DrupalDevDays is one of the most important events for Drupal Developers because it is the place where they can meet, know each other and work together to help Drupal to be a better CMS from all points of view.

This year at the event the participants were involved in Contribution Sprints in 3 rooms, many interesting sessions in other 3 rooms and also workshops for DevOps.

The community contribution sprints were organized in initiatives for:

  • Media
  • Configuration 2.0
  • Search API
  • Drupal Commerce
  • Druplicon and bridges
  • Encryption
  • MongoDB
  • Redesign Admin UI
  • Workflow
  • Organic Groups
  • PHPUnit initiative

One of the main discussion about the future of Drupal at the DevDays Lisbon was about making it API First, meaning that information stored and managed by Drupal can be used anywhere by other systems and can be displayed in the desired way. For this to be accomplished, it is very important to make a step forward with Drupal’s web services: REST, JSON API, GraphQL, OAuth 2.0

I will tell you a bit about each of these in the following lines.


First of all, it is included in Drupal 8 core. REST is one of a possible way of making Web Services available on your site. In contrast to other techniques, REST encourages developers to rely on HTTP methods (such as GET and POST) to operate on information managed by Drupal.

For serializing data it depends on the Serialization module and it allows you to interact with any content entity: nodes, users, taxonomies...


The JSON API module is a implementation of the JSON API specification.

The API that the JSON API module makes available is centered around the Drupal's entity types and bundles. Every bundle receives its own, unique URL path, which all follow a shared pattern.

What is different from the Drupal Core REST module is that these paths are not configurable and are all enabled by default. Unlike core REST the JSON API is not simply a format like JSON or HAL+JSON. It encompasses a much broader set of rules about how your API will work. It dictates which HTTP methods should be used, what HTTP response codes should be returned under specific circumstances, the format of your response body, and the linkage between resources.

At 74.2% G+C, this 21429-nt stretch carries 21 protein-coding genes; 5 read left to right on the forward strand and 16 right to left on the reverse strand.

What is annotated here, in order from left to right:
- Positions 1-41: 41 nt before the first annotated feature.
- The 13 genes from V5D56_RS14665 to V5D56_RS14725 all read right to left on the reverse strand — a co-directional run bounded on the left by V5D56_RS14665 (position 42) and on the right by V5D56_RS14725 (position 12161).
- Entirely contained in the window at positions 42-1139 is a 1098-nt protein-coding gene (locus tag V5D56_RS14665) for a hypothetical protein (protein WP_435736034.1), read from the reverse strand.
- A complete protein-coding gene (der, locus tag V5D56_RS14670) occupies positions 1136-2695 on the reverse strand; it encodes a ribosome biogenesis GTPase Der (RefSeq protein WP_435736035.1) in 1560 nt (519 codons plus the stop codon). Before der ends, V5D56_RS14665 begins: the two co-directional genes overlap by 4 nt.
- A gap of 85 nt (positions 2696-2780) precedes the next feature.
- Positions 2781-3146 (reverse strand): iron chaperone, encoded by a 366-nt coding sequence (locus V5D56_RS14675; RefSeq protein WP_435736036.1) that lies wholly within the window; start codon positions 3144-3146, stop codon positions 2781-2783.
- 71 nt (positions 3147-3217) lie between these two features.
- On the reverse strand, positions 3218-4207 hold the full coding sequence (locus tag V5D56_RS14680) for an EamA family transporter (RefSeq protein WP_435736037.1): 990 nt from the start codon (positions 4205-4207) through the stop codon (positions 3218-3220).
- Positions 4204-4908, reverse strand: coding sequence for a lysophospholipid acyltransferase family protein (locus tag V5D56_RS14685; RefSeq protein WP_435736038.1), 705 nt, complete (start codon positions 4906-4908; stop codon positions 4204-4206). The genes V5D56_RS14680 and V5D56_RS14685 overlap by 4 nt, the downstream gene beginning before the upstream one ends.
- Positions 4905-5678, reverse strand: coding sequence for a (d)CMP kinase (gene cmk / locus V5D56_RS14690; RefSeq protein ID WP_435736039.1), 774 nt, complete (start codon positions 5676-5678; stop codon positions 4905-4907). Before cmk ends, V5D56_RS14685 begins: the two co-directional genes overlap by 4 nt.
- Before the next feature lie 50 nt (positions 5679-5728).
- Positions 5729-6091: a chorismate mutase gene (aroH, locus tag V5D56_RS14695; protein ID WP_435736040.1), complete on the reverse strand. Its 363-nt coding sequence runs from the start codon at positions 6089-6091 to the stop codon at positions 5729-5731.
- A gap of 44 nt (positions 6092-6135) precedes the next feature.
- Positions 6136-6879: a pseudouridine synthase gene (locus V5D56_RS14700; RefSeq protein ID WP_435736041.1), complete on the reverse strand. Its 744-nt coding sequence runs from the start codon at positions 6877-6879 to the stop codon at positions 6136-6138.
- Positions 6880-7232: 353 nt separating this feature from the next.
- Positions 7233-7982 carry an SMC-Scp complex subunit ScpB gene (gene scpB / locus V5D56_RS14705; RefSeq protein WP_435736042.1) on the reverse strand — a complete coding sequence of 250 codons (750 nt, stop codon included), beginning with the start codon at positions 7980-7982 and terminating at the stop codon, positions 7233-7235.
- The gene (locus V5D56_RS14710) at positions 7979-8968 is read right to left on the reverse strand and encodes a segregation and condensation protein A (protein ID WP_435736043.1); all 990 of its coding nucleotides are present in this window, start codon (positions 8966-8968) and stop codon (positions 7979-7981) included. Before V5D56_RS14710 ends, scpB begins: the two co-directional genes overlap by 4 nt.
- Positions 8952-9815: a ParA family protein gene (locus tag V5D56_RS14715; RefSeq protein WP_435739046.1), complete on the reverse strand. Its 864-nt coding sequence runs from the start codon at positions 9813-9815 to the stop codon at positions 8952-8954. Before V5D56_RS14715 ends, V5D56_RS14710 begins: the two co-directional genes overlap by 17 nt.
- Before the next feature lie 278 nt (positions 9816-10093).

As a comparison between REST and JSON API:

  • REST module allows for anything (any format, any logic, any HTTP method) and extreme configurability. Powerful but complex.
  • JSON API focuses on exposing Drupal's biggest strength (entities/data modeling) in a coherent manner. Simple yet sufficiently powerful for most use cases.


JSON API and GraphQL are preferred over traditional REST because of their ability to provide nested entity relationships. GraphQL goes a step further than JSON API by facilitating explicitly client-driven queries, in which the client dictates its data requirements.

As described in the module page, “You can use this module as a foundation for building your own schema through custom code or you can use and extend the generated schema using the plugin architecture and the provided plugin implementations form the sub-module”.

OAuth 2.0 bearer token

One of the issues that many decoupled applications are facing is large number of authorization options when working with Drupal's REST API. Here comes OAuth2, that  seems a logical next step for Drupal sites that need to authenticate requests. Because it is more secure than what is available in core REST's basic authentication, OAuth2 would help developers build more secure decoupled Drupal architectures and allow us to deprecate the other less secure approaches.

Because of the hard work of the many contributors involved, the API-first initiative is progressing a lot. There are plans to add the JSON API module in the Drupal 8.7 release and somewhere in the future also GraphQL.


My Sources:


This is relevant for …

Drupal, API First, rest, JSON API

Post a comment